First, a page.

Homebodies

Some people can’t leave home…

The prime minister’s office recently conducted a survey of people in their 20s and 30s who still live with their parents. In Japan it is relatively traditional for offspring to remain living at home after graduating from school, especially if the offspring is an eldest son who is in line to take over the family business. But except for the eldest son, the other children usually leave after they get married. However, in recent years it appears that more and more adult offspring are opting to stay at home indefinitely as a matter of choice.

Sixty percent of the respondents said that the reason they haven’t moved out is that moving out “requires a lot of money,” which doesn’t necessarily mean these people don’t have money. Twenty-five percent, however, said that they do need money “to be independent,” which implies that they do not have the financial wherewithal to move out. And 19 percent said they do not have the “confidence” to live on their own, though in other articles about this matter it appears that “confidence” may be a way of saying that they are simply too comfortable living at home to move out.

Prof. Masahiro Yamada of Chuo University, the man who coined the term “parasite single,” told the Asahi Shimbun that the idea of the “comfortable family home” allows young people nowadays to avoid the reality of adult life and planning for the future. What these young people are afraid of is uncertainty, and so their entire view of life is inward. They do not attempt to extend their human network outside the home, and that includes looking for a lover or a spouse. Among single Japanese between the ages of 30 and 34, only 20 percent have boyfriends or girlfriends. These people are thus ready and willing to live with their parents until they die, though it isn’t clear if they will be able to take care of their parents when they get old and sick. Even though many of them work, they are not equipped for responsibility.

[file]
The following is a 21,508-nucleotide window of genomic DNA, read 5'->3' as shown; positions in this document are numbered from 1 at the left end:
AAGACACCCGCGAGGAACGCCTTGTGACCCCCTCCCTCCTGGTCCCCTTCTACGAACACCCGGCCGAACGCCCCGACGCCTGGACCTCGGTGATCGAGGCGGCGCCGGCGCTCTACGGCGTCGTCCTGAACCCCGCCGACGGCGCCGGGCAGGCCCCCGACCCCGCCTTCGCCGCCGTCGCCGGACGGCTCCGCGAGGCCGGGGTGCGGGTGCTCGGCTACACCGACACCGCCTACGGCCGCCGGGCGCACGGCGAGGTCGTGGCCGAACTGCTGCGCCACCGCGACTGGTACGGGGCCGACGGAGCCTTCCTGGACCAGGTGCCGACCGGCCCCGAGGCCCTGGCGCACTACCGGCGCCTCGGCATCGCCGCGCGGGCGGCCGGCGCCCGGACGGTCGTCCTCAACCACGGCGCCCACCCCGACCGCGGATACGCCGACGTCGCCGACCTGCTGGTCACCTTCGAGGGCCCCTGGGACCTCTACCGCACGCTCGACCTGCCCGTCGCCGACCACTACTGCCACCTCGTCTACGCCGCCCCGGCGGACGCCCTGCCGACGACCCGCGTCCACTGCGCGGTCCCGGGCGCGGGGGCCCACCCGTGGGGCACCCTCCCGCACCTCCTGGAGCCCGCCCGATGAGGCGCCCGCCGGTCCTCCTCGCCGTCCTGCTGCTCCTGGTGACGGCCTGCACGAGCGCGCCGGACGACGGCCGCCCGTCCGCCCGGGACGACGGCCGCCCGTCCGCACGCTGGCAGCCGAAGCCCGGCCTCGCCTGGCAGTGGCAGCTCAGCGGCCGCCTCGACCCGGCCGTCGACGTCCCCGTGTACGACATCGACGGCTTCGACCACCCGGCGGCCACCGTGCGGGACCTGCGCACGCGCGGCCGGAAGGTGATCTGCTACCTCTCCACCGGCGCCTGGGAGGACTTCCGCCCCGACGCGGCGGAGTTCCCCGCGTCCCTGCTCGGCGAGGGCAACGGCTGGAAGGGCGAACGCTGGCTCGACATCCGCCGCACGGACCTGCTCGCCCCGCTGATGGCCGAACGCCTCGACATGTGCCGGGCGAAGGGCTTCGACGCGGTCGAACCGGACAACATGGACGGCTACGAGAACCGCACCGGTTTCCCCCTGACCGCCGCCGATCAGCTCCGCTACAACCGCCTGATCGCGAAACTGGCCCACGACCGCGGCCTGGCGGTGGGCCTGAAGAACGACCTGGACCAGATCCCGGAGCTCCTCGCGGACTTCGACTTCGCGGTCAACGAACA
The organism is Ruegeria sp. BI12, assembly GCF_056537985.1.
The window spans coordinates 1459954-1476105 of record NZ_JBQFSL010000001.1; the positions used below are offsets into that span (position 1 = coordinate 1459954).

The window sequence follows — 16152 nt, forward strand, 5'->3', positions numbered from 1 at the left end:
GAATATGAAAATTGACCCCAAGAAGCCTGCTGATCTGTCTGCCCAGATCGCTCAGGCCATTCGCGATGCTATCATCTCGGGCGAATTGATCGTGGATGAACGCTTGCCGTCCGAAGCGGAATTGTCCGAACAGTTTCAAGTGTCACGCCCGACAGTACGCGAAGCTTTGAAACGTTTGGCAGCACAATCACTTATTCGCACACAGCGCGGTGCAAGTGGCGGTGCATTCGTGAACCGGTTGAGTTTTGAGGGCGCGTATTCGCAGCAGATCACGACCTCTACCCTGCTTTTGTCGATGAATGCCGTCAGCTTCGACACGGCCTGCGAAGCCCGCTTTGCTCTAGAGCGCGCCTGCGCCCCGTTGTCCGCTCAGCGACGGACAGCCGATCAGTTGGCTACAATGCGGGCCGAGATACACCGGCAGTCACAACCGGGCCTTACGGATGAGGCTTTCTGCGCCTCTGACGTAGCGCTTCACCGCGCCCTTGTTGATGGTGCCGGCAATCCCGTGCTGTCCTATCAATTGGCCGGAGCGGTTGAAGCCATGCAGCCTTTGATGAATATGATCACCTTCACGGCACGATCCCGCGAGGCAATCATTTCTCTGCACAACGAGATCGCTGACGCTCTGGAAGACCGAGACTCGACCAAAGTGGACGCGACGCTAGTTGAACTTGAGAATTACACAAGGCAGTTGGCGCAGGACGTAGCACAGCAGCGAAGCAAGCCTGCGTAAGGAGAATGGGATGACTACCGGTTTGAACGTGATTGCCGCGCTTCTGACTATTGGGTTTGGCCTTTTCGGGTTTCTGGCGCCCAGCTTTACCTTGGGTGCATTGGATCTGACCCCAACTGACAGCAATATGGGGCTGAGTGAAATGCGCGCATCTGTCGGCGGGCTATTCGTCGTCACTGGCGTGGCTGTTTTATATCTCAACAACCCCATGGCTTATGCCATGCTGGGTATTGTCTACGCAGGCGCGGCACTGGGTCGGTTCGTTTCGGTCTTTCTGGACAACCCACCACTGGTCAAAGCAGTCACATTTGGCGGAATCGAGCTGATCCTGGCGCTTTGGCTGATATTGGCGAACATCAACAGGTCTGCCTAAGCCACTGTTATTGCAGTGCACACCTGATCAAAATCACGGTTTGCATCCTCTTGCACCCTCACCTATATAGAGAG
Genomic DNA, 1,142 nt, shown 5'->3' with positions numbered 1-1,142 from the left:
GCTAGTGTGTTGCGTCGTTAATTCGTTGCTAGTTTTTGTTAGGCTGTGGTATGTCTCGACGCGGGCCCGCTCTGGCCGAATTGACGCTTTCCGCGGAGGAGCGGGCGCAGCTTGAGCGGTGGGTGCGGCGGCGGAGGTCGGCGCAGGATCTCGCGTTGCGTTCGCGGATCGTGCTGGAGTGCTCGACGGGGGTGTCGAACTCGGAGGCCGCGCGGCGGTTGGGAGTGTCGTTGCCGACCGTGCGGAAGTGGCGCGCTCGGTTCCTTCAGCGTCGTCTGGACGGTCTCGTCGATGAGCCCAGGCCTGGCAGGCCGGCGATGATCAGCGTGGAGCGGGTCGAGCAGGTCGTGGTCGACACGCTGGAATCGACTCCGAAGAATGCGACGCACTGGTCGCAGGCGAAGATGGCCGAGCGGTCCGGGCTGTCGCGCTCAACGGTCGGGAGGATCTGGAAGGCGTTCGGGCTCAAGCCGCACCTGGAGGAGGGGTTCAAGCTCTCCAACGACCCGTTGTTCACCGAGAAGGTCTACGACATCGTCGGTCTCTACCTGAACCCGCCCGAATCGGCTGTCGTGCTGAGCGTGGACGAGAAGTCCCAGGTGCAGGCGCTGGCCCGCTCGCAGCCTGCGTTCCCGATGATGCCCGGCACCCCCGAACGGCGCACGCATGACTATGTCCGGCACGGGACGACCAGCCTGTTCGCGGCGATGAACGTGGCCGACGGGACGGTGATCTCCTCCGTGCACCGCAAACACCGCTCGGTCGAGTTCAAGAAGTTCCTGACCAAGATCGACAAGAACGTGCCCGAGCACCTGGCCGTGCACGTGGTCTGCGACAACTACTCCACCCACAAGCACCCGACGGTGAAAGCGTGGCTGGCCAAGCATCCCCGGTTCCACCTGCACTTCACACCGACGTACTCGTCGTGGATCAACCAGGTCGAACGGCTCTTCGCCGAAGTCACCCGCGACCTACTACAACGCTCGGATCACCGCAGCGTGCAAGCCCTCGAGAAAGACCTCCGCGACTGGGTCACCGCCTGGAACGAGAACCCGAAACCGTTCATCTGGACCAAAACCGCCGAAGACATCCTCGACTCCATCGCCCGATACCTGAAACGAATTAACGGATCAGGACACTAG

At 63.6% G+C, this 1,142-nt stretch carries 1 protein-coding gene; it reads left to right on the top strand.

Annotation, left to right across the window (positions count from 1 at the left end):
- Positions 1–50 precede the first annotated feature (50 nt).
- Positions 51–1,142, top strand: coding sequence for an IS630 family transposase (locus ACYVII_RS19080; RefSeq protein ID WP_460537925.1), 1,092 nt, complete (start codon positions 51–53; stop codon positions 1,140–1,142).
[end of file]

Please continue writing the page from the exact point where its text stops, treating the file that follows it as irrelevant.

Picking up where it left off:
The government has been struggling with the problem of Japan’s low birthrate for 20 years now, and this development will only exacerbate the problem because the biggest reason people don’t have children is that they aren’t getting married. Japan still has the lowest out-of-wedlock birthrate in the world, less than 2 percent, owing to the officially sanctioned stigma of illegitimacy. Women who do marry have an average of 2.5 children, which is more than enough to replenish the population, but fewer and fewer are getting married.

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One comment

  1. rinshin · May 7, 2012

    I certainly see this firsthand with my good friend’s family. Two daughters now in their early 40’s and late 30’s still live at home in Tokyo. Both do no housework and depend on mother for cleaning, shopping, laundering, and cooking. Both women work and basically spend their money on clothing, makeup, and eating out with friends.

    Like

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